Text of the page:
Both the CARES Act and a number of states provide indirect tax relief for alcohol distillers when the alcohol is used to produce hand sanitizer. To the extent taxpayers’ portfolios include breweries, wineries, or distilleries that are producing hand sanitizer, reviews of alcohol purchased can result in potential tax recoveries.

 What are some indirect tax considerations surrounding the post COVID-19 working environment?

Sales considerations: The Supreme Court’s South Dakota v. Wayfair ruling expanded the ability of states to collect sales tax from remote retailers by removing the physical presence requirement and allowing states to adopt a nexus standard based on economic activity. Since this decision, 42 states and the District of Columbia use an economic nexus standard for sales and use taxes and most states have passed marketplace-facilitator laws, which impose a duty to collect and remit sales tax on large websites that broker transactions.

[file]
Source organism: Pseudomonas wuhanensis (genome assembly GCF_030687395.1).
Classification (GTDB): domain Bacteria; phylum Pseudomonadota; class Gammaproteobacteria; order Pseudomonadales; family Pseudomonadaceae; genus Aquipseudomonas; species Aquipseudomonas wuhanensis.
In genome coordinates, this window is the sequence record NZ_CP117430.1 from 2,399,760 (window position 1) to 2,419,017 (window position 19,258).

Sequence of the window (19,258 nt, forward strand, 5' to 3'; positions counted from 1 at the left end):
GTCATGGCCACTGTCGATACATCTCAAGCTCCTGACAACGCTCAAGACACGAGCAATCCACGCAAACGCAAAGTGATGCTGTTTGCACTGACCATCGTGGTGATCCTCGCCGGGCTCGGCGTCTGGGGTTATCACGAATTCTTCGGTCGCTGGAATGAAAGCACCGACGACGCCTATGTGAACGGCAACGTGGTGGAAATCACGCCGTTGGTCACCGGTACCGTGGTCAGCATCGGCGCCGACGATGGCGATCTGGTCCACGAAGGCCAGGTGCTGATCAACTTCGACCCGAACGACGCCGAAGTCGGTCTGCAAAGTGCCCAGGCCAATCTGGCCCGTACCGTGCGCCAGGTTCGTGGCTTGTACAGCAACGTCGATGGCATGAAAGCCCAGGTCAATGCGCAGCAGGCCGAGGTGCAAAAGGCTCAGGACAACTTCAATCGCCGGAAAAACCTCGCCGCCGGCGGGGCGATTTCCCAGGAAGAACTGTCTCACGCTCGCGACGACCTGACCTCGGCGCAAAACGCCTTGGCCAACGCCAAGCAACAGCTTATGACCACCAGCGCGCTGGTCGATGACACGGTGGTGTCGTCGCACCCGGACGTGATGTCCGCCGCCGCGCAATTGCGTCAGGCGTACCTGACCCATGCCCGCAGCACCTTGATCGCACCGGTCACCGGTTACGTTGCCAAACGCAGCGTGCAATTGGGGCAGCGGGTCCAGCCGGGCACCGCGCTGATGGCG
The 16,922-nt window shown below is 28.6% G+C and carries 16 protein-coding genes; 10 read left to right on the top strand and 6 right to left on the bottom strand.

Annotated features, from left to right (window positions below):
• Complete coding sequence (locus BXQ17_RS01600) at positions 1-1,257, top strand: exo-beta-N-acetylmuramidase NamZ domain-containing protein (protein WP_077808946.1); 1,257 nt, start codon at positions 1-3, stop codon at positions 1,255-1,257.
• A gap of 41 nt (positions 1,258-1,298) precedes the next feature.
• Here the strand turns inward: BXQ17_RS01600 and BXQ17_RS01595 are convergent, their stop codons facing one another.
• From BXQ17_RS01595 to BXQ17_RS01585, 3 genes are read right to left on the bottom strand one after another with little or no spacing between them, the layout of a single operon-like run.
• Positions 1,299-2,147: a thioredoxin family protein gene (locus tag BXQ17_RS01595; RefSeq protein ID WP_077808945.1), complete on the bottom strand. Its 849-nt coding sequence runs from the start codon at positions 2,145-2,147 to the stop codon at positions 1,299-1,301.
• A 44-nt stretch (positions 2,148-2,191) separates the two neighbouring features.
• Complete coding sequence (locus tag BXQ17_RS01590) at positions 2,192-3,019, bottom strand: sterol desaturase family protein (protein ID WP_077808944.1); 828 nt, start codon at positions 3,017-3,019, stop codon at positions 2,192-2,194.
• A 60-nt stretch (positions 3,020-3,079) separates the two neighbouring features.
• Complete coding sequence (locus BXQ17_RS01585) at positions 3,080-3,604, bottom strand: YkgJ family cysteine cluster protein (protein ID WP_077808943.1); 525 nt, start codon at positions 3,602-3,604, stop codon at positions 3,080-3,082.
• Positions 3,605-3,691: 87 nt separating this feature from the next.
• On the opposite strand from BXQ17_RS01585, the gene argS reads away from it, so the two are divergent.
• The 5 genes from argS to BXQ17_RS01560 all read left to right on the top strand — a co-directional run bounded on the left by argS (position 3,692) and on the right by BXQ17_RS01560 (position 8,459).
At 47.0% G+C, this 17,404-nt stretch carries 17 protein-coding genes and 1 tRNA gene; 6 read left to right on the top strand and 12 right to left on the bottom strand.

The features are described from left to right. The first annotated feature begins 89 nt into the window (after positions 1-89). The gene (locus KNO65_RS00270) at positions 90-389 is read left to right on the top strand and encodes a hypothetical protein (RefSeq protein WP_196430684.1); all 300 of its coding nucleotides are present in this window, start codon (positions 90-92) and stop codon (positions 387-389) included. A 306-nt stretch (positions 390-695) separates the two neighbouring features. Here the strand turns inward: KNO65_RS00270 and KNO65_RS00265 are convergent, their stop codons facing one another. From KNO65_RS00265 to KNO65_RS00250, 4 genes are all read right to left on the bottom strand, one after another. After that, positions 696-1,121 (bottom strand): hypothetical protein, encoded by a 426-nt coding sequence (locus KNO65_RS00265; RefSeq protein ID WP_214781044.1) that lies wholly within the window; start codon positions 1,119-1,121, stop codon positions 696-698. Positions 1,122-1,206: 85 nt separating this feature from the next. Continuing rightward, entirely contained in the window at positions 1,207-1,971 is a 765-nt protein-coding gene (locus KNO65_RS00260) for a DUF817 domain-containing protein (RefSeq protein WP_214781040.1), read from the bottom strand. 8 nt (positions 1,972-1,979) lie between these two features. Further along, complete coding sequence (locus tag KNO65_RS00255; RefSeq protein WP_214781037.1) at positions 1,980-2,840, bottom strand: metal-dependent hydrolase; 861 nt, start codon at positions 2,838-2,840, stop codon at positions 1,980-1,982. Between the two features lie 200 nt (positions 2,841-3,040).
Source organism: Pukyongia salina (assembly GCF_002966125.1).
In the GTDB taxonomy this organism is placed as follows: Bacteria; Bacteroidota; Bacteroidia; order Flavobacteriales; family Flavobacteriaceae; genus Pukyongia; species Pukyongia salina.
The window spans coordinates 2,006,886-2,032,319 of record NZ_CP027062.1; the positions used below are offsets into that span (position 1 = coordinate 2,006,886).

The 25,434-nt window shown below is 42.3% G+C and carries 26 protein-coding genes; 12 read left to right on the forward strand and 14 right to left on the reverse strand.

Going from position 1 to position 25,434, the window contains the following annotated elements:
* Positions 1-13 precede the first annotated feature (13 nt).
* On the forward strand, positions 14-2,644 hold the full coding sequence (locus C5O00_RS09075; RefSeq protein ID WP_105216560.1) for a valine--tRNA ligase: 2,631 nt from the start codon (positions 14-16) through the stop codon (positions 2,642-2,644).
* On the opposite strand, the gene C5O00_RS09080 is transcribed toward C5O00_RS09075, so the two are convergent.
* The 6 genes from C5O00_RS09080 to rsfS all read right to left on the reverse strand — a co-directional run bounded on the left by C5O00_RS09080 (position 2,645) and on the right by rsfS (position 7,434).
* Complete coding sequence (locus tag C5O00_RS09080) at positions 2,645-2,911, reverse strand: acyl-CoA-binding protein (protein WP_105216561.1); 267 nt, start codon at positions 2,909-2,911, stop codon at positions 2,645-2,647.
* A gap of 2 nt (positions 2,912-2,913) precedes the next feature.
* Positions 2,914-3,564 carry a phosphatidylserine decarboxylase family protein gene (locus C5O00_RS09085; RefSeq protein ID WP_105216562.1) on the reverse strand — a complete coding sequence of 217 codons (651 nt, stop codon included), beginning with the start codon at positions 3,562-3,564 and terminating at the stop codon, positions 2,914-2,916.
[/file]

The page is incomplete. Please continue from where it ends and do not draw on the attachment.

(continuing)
COVID-19 has caused an increase in the volume of online sales. As a result, a vendor’s sales or a number of transactions with in-state customers may now exceed the threshold requirements and create economic nexus in jurisdictions where it previously did not have filing and remittance obligations. A number of companies have also adapted their business operations to the current circumstances. These new operating models can create taxable sales for companies whose sales were previously nontaxable.

For example, businesses which previously sold nontaxable gym memberships may now be renting out equipment and selling classes through apps or software, all of which may be taxable in certain jurisdictions. As companies shift their operations and pursue customers in new jurisdictions, the patchwork of state and local tax rules can create an increased compliance burden.